Amendment to End the Domination of Big Money in Politics Introduced in U.S. Senate
Citizens across the country are calling on Congress to stop the out-of-control corruption of money in our political system and ensure that every American has a voice and real representation.
The call to end the domination of big money in our elections — supported by 75% of Americans — is taking another step forward in Congress.
On Sept. 17 — Constitution Day 2021 — U.S. Sen. Jeanne Shaheen (D-NH) introduced a constitutional amendment to end unlimited political spending by overturning the U.S. Supreme Court’s 2010 Citizens United ruling. The 28th Amendment would ensure that all Americans have an equal voice in our elections and that politicians listen to their constituents, not their wealthiest donors. Earlier this year, the amendment also was introduced in the U.S. House by lead sponsors including Reps. Ted Deutch (D-FL), John Katko (R-NY), Jamie Raskin (D-MD), and Jim McGovern (D-MA).
“Ensuring we are truly a government ‘of the people, by the people, for the people’ is a core democratic value that all Americans, regardless of political affiliation, hold dear. That’s why this constitutional amendment is so necessary, and on Constitution Day, I’m glad to announce I’ll be leading the charge to return the power to the people and get special interest and dark money out of our elections,” said Senator Shaheen. “The outsized influence of big money in American politics is a dangerous threat to the functioning of our democracy. The Citizens United ruling opened the floodgates for dark money and special and foreign interests to influence our politics with little accountability. We must safeguard our elections from these threats and ensure our politics reflect the will of the public — I hope both Democrats and Republicans will join me in this effort.”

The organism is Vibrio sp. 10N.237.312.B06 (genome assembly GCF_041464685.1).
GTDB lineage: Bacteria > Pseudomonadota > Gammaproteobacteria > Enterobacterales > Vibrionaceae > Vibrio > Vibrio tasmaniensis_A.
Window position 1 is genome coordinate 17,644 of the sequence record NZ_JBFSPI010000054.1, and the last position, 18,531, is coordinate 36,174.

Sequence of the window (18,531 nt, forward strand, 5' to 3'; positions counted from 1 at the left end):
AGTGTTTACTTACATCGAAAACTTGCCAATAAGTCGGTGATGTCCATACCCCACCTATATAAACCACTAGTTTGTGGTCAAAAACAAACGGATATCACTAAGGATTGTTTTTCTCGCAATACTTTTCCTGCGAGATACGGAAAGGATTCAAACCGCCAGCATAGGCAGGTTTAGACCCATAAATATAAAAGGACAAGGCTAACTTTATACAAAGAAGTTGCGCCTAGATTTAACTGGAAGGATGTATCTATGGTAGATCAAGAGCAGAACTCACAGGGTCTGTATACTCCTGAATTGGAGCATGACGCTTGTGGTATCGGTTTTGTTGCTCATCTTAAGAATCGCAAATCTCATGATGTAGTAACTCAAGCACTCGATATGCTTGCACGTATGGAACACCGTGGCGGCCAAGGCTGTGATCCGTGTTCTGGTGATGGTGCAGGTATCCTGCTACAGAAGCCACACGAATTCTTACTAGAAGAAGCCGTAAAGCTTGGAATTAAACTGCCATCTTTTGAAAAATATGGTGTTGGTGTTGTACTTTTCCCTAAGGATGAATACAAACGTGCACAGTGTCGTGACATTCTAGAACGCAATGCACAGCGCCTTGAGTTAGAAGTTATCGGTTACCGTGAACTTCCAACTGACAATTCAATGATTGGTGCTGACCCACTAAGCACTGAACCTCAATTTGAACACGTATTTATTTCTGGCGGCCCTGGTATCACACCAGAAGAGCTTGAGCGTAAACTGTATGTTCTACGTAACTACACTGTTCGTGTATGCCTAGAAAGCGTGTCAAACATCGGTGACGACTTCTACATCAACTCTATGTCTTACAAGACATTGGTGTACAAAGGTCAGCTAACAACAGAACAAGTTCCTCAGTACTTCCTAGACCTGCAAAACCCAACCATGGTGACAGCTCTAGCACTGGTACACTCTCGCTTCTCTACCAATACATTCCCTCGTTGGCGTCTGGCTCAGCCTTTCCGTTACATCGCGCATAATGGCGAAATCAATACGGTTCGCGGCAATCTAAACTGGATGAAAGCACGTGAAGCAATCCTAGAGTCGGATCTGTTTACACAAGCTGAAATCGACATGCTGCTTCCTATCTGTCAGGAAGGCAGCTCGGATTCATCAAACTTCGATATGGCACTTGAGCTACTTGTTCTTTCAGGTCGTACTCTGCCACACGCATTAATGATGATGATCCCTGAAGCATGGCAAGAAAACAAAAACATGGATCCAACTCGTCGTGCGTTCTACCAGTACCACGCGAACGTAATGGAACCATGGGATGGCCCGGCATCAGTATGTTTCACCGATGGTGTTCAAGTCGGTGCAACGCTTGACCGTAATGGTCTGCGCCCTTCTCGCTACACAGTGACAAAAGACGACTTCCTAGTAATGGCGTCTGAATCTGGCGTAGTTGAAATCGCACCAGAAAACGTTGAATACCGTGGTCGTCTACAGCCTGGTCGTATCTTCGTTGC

In the wake of the most expensive election in our nation’s history, passing this amendment should be Congress’s top priority. Political spending continues to set records in the wake of the Citizens United ruling, with spending for the 2020 election topping $14 billion. Amid that tidal wave of money, no average American can hope to gain the attention of our political leaders, whose astronomical campaign costs require an ongoing focus on fundraising. Amendments must be approved by two-thirds of both houses of Congress, then ratified by 38 states. A vote in Congress on the amendment is expected in 2024.
American Promise encourages the majority of Americans who share the view that our voices matter and that we must end the domination of money in politics to reach out to their members of Congress and ask them to support this amendment.
Citizens across the country are calling on Congress to act: Thus far 22 states — including Illinois, Nevada, and Virginia — have passed resolutions calling for the amendment, and voters in six states — Montana, Colorado, Alaska, California, Washington, and Massachusetts — have approved citizen initiatives.
“At American Promise, we’re Americans with a lot of different political views, but we’re working together to win the next amendment to the U.S. Constitution,” American Promise President Jeff Clements says. “It’s how we’ll stop the out-of-control corruption of money in our political system. It’s how we’ll ensure that every American has a voice and real representation.”